High Intensity Interval Training (HIIT), also commonly known as interval training, is a popular training protocol, and an effective way to burn fat and calories in a short period of time.
HIIT is characterised by bursts of intense exercise followed by rest periods to allow the body to recover enough to begin the next high-intensity interval. To have maximum effect, the bursts should be challenging and the rest periods kept to a minimum (i.e. just long enough to allow the body to recover to complete the next set.
While serious athletes have long known the benefits of HIIT, recent years have seen the training method spread like wildfire among the wider community.
For years the norm was, exercise focused on continuous training, at medium intensity for a long period of time. However, research (1) demonstrates that, while medium-intensity aerobic training increases a person’s maximal aerobic power (a measure of endurance and cardio fitness), it doesn’t alter anaerobic capacity (ability to repeat production of power with short breaks in between). What’s more, adequate high-intensity intermittent training may significantly improve both anaerobic and aerobic energy supplying systems.
Around the world, increasing numbers of researchers and sports professionals are advocating HIIT training and waxing lyrical about its merits. Here are 8 good reasons why:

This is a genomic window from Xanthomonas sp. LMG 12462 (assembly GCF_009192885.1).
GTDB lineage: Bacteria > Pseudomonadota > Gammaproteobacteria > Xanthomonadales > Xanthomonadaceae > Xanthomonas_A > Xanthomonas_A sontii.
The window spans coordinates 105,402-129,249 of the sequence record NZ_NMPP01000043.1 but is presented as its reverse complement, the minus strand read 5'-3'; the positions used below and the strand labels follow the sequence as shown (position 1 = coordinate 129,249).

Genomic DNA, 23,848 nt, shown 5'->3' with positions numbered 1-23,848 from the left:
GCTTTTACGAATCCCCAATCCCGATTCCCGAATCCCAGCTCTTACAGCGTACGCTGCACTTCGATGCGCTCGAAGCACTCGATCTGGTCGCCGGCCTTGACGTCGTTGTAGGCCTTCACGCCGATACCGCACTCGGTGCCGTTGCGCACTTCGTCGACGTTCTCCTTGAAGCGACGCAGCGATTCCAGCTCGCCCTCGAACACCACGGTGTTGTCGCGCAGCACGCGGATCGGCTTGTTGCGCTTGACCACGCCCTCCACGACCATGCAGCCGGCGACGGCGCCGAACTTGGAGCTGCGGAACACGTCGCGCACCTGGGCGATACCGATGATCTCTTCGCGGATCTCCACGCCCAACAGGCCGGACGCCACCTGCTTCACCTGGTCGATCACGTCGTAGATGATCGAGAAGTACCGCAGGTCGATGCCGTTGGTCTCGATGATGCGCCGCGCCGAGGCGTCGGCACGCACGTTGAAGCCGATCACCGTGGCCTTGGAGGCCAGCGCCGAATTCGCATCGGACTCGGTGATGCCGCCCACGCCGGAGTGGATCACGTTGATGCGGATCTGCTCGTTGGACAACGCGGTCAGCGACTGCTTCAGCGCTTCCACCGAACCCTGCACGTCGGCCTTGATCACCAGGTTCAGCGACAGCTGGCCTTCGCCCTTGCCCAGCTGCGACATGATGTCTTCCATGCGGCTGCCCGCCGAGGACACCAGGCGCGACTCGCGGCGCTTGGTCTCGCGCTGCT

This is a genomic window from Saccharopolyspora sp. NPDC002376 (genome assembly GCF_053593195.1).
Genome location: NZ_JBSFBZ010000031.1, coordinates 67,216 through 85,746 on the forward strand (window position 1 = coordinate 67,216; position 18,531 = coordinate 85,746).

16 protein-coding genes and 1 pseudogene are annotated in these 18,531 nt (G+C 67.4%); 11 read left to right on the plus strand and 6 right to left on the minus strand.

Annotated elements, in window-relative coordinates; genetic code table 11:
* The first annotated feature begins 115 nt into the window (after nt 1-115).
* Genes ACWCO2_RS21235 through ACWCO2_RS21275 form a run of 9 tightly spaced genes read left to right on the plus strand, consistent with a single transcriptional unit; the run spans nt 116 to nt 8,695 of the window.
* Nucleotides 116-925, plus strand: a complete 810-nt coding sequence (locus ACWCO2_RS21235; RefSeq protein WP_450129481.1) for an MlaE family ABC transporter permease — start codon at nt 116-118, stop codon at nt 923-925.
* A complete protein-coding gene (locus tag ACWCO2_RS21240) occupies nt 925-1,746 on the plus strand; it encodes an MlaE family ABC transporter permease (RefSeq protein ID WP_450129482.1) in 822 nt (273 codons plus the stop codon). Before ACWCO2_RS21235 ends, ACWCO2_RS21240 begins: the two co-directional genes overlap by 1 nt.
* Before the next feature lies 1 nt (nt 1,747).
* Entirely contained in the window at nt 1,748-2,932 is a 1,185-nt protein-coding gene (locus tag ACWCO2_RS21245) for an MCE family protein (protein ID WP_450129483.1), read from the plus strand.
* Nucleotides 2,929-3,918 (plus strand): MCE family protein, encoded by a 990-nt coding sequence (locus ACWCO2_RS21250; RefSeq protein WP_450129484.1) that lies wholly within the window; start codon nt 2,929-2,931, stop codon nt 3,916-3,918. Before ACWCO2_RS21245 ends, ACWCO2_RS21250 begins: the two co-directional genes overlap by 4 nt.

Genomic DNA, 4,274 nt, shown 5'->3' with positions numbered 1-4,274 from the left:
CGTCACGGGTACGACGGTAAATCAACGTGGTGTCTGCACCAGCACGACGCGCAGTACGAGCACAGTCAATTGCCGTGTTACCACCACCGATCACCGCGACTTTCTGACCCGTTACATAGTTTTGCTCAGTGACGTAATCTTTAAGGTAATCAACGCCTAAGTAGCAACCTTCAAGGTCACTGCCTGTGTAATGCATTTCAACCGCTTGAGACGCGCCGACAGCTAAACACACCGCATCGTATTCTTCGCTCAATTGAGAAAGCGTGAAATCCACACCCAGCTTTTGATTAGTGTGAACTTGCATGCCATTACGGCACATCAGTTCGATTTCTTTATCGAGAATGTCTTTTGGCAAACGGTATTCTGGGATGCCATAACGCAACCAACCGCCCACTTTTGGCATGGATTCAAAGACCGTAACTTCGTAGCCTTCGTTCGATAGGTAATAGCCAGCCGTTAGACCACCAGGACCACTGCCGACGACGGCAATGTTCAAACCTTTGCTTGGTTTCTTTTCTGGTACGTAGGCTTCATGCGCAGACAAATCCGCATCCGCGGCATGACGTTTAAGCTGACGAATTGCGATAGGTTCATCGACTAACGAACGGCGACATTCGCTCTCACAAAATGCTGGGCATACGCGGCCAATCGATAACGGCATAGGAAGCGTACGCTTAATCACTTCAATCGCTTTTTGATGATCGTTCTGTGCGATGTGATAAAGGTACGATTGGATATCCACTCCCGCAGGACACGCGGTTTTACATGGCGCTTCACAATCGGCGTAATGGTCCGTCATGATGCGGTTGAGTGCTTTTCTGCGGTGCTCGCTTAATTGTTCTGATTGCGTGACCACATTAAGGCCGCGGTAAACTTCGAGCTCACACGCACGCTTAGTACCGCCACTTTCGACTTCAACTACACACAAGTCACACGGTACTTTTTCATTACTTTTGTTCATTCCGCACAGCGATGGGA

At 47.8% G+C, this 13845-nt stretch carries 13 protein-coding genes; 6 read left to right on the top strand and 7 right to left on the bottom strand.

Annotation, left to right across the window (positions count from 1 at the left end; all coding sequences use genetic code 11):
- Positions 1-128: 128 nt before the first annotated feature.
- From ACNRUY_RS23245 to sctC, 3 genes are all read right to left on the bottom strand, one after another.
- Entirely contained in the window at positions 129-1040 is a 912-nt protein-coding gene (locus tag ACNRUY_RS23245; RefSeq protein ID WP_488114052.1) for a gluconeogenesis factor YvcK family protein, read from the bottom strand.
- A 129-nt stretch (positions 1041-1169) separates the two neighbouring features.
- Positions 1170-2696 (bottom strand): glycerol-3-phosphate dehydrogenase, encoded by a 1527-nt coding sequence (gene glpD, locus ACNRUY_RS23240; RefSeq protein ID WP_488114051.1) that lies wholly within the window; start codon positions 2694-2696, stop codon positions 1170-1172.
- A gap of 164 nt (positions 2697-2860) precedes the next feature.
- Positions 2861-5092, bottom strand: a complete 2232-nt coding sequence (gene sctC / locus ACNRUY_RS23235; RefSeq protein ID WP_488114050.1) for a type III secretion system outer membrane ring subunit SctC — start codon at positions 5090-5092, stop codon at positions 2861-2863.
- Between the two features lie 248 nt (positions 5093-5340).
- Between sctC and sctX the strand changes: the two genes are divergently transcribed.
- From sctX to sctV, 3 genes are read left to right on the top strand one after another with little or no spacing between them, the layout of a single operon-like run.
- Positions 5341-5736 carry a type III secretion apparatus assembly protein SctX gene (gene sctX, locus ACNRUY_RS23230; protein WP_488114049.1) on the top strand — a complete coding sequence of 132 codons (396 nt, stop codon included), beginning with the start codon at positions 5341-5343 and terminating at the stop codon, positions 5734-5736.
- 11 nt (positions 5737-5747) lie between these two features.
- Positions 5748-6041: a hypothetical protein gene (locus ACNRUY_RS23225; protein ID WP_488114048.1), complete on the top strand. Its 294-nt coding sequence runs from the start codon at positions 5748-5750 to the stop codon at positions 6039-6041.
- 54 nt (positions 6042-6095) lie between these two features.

1. It’s efficient
HIIT is the ideal workout for a busy schedule, with research highlighting its ability to burn calories quickly (2). In fact, one such study found that 30 minutes of HIT burned up to 30% more calories compared with the same time spent weight training, running and biking. Because of this elevated impact, HIIT workouts tend to be much shorter than traditional exercise sessions.
Indeed, a further recent study discovered that twelve weeks of 10 minute HIIT improved cardio health the same amount as traditional endurance training of 50-minute sessions, despite 40 minutes less time spent in exercise volume and time commitment per session.
2. Improves cardiovascular health
Many studies are now showing that HIIT workouts promote greater improvements in VO2 max and general fitness abilities compared to steady-state exercises (3).
VO2 max is considered the best indicator of cardiovascular endurance. It’s used to demonstrate the effects of exercise on the body and how well the body uses oxygen for energy.